The emotional, sexual, and psychological stereotyping of females begins when the doctor says, “It’s a girl.” ― Shirley Chisholm When I was about 11 or 12 I saw my cousin get her face punched in by her husband in front of an abandoned gas station. It was a warm summer night and the normally loud Brooklyn neighborhood was uncharacteristically quiet save for two crack … Continue reading Unlearning Patriarchy: The Deconstruction of Traditional Gender Roles
What I appreciated most about this documentary and the way it was presented is its willingness to showcase how one vote does indeed matter. By allowing us to look at the challenges others in our community face, albeit coming from celebrities, it revealed that when it comes to things like immigration, healthcare, and employment we are all equally impacted by the decisions and policies put in place by our government officials and lawmakers. There are 27 million registered Hispanic voters in this country. Could you imagine if you put 27 million people in one room how loud we would be? That’s what your vote does. It allows you to be heard. So the more of us who vote, the louder we are, and the more they cannot ignore us. Continue reading Habla Y Vota: The HBO Documentary On the Power Of Voting in the Latino Community
We all have secrets, things we may not be proud of, things we keep to ourselves because we don’t want to risk hurting someone we love. In Latino culture we are taught from a very early age not to air our dirty laundry. Los trapos sucios se lavan en casa. We are never to discuss in public that which happens behind closed doors even … Continue reading The Stories That Bind Us: How do we tell our stories without telling the stories of others?
History, traditions, & culture are passed on and it is up to us to make sure that we honor that history and that we preserve it, while simultaneously adding to it so that we leave to our children a legacy they can be proud of. So when I think about what makes me Latina I can’t narrow it down to one thing or to a few things. I am a Latina by how I love and the way I live my life, by the examples set by my family, by fulfilling the expectations of my ancestors and those who came before me. I attribute my latinidad and my desire to help others with the love of family that was instilled in me as a child. You always look out for your family. That’s what I was taught and that is what I exhibit. I want each and every one of us to succeed. If I can help another person succeed, even if it’s in a small way, I will.
My family showed me by their example how wonderful and magnificent life is. They taught me to be orgullosa of my Puerto Rican heritage while simultaneously teaching me to love everything that this great country of ours has to offer. They taught me to love America and value its lesson that great things can be achieved if one works hard for it; with the understanding that success for Latinos or Latinas, or any minority for that matter, doesn’t come easy. We have to work twice as hard and although that struggle did not and does not create a Latina identity, it does inspire how I live my life. I’ve learned that, pride is instilled. It is what you carry with you every day of your life. This is what I hope to pass down to my daughter and future generations. Continue reading Hispanic Heritage Month: On being Latina & how family shapes who we are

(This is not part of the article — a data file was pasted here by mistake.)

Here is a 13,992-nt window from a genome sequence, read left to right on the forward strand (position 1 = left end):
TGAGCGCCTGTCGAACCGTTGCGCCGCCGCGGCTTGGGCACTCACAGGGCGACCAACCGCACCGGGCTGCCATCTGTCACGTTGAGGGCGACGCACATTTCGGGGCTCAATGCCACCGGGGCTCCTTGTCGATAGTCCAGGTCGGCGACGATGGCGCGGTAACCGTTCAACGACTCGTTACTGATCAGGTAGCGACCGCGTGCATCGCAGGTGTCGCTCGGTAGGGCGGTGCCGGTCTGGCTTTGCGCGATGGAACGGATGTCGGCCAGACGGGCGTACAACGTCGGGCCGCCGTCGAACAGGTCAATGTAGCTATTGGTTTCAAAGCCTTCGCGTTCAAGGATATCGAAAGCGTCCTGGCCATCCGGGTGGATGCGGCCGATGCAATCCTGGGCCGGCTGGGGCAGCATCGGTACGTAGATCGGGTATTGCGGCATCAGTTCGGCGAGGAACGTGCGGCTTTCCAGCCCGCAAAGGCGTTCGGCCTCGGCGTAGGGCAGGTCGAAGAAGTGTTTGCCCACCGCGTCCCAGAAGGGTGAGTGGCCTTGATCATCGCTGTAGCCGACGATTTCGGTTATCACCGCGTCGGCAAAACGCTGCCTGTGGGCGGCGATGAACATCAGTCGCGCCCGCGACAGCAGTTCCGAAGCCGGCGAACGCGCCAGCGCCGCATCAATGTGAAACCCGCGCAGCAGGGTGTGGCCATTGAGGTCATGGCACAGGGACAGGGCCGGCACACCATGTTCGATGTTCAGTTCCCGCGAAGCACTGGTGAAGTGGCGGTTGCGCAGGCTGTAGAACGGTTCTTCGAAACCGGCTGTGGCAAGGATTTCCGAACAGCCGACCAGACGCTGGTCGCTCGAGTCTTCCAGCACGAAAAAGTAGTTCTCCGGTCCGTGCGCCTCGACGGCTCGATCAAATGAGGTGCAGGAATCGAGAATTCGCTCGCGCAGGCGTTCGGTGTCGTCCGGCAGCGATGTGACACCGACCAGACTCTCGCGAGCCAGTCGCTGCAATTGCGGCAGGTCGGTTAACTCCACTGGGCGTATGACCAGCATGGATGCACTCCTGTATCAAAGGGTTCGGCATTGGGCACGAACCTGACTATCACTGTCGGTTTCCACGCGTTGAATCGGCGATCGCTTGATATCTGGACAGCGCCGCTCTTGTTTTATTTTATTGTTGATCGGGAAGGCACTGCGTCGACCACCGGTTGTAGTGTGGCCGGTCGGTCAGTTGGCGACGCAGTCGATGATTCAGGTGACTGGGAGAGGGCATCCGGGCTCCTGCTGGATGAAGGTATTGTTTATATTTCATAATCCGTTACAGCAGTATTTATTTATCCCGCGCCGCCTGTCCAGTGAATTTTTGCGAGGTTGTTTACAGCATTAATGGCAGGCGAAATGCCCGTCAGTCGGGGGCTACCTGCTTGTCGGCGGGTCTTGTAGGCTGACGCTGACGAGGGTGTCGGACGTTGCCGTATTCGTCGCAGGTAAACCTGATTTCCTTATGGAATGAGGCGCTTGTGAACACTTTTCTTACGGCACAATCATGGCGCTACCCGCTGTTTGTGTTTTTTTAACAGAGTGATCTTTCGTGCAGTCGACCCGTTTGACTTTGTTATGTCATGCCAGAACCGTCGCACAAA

I carry history in my hair Generations of thick tangled tresses Colored with shame at the roots stripped, dyed, burned, fried trying unsuccessfully to alter its DNA. Since birth, my hair has danced violently to a beat of its own Tautly twined coils stretched like the goatskin that cover djembe drums each lock relentlessly rebelling, defiant like sugar cane trying to make its way through concrete … Continue reading Roots
This want of knowing is greater than the need of oxygen in my lungs For, to be alive and not know who you are or where you’re from is not the same as living. De donde vengo yo is not a question. It is a statement. An affirmation of where I’m from. Because where I’m from, history wears the face of family. It’s my grandmother’s … Continue reading De Donde Vengo Yo (Where I’m From)
Growing up in Williamsburg, Brooklyn I have always felt connected to my heritage. In my house there was always El Gran Combo playing on the stereo, spanish novelas on the TV, late nights spent preparing pasteles for the Thanksgiving and Christmas holidays, and time spent with an abuelita who only spoke spanish despite living here for over 40 years. I am Afro-Latina! The product of a Black … Continue reading Afro-Latino American Crossroads: A Cultural Art Exhibit to feed your soul